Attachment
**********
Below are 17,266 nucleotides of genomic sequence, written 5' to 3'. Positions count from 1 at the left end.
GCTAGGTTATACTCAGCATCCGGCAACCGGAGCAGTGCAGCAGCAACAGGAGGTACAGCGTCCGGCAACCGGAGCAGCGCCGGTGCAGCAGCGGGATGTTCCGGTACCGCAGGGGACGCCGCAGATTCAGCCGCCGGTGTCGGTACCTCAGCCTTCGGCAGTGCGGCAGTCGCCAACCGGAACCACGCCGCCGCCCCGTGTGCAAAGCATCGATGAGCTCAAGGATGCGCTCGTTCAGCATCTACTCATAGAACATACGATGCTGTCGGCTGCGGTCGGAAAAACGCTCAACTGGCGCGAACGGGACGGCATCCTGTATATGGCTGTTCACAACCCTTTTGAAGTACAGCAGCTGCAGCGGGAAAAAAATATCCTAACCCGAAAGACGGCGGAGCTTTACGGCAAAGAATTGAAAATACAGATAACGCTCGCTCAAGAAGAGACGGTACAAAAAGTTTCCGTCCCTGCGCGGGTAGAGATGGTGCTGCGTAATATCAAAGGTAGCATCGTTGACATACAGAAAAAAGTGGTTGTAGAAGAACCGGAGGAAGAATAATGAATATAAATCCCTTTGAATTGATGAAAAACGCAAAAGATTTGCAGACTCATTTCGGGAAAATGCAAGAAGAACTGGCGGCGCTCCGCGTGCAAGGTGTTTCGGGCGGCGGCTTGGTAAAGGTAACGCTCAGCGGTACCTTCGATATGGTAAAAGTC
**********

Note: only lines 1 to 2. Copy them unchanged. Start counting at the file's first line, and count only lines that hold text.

Below are 17,266 nucleotides of genomic sequence, written 5' to 3'. Positions count from 1 at the left end.
GCTAGGTTATACTCAGCATCCGGCAACCGGAGCAGTGCAGCAGCAACAGGAGGTACAGCGTCCGGCAACCGGAGCAGCGCCGGTGCAGCAGCGGGATGTTCCGGTACCGCAGGGGACGCCGCAGATTCAGCCGCCGGTGTCGGTACCTCAGCCTTCGGCAGTGCGGCAGTCGCCAACCGGAACCACGCCGCCGCCCCGTGTGCAAAGCATCGATGAGCTCAAGGATGCGCTCGTTCAGCATCTACTCATAGAACATACGATGCTGTCGGCTGCGGTCGGAAAAACGCTCAACTGGCGCGAACGGGACGGCATCCTGTATATGGCTGTTCACAACCCTTTTGAAGTACAGCAGCTGCAGCGGGAAAAAAATATCCTAACCCGAAAGACGGCGGAGCTTTACGGCAAAGAATTGAAAATACAGATAACGCTCGCTCAAGAAGAGACGGTACAAAAAGTTTCCGTCCCTGCGCGGGTAGAGATGGTGCTGCGTAATATCAAAGGTAGCATCGTTGACATACAGAAAAAAGTGGTTGTAGAAGAACCGGAGGAAGAATAATGAATATAAATCCCTTTGAATTGATGAAAAACGCAAAAGATTTGCAGACTCATTTCGGGAAAATGCAAGAAGAACTGGCGGCGCTCCGCGTGCAAGGTGTTTCGGGCGGCGGCTTGGTAAAGGTAACGCTCAGCGGTACCTTCGATATGGTAAAAGTC